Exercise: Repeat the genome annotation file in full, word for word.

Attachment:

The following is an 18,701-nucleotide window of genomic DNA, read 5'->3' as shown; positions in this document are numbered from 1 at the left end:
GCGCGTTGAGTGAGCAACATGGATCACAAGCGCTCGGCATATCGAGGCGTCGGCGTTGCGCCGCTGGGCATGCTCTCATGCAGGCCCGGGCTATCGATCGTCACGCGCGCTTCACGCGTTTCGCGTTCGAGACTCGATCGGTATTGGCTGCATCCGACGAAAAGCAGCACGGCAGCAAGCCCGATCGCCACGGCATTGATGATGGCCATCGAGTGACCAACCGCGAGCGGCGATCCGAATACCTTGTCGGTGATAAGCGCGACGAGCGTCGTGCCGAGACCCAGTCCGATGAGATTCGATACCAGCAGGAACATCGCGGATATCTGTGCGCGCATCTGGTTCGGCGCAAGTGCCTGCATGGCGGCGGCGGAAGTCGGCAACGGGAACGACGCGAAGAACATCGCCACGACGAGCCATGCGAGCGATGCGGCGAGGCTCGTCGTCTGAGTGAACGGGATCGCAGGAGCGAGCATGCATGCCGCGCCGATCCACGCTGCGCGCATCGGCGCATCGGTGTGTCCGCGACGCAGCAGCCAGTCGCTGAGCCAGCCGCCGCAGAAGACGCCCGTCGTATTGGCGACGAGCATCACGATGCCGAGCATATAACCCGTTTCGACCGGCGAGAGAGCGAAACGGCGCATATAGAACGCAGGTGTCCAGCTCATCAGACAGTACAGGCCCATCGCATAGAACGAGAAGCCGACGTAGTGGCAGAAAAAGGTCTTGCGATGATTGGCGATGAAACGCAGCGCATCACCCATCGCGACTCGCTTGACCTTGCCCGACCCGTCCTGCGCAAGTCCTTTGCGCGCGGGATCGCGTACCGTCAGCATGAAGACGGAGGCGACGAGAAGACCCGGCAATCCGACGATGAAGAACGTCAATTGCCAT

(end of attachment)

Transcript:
The following is an 18,701-nucleotide window of genomic DNA, read 5'->3' as shown; positions in this document are numbered from 1 at the left end:
GCGCGTTGAGTGAGCAACATGGATCACAAGCGCTCGGCATATCGAGGCGTCGGCGTTGCGCCGCTGGGCATGCTCTCATGCAGGCCCGGGCTATCGATCGTCACGCGCGCTTCACGCGTTTCGCGTTCGAGACTCGATCGGTATTGGCTGCATCCGACGAAAAGCAGCACGGCAGCAAGCCCGATCGCCACGGCATTGATGATGGCCATCGAGTGACCAACCGCGAGCGGCGATCCGAATACCTTGTCGGTGATAAGCGCGACGAGCGTCGTGCCGAGACCCAGTCCGATGAGATTCGATACCAGCAGGAACATCGCGGATATCTGTGCGCGCATCTGGTTCGGCGCAAGTGCCTGCATGGCGGCGGCGGAAGTCGGCAACGGGAACGACGCGAAGAACATCGCCACGACGAGCCATGCGAGCGATGCGGCGAGGCTCGTCGTCTGAGTGAACGGGATCGCAGGAGCGAGCATGCATGCCGCGCCGATCCACGCTGCGCGCATCGGCGCATCGGTGTGTCCGCGACGCAGCAGCCAGTCGCTGAGCCAGCCGCCGCAGAAGACGCCCGTCGTATTGGCGACGAGCATCACGATGCCGAGCATATAACCCGTTTCGACCGGCGAGAGAGCGAAACGGCGCATATAGAACGCAGGTGTCCAGCTCATCAGACAGTACAGGCCCATCGCATAGAACGAGAAGCCGACGTAGTGGCAGAAAAAGGTCTTGCGATGATTGGCGATGAAACGCAGCGCATCACCCATCGCGACTCGCTTGACCTTGCCCGACCCGTCCTGCGCAAGTCCTTTGCGCGCGGGATCGCGTACCGTCAGCATGAAGACGGAGGCGACGAGAAGACCCGGCAATCCGACGATGAAGAACGTCAATTGCCAT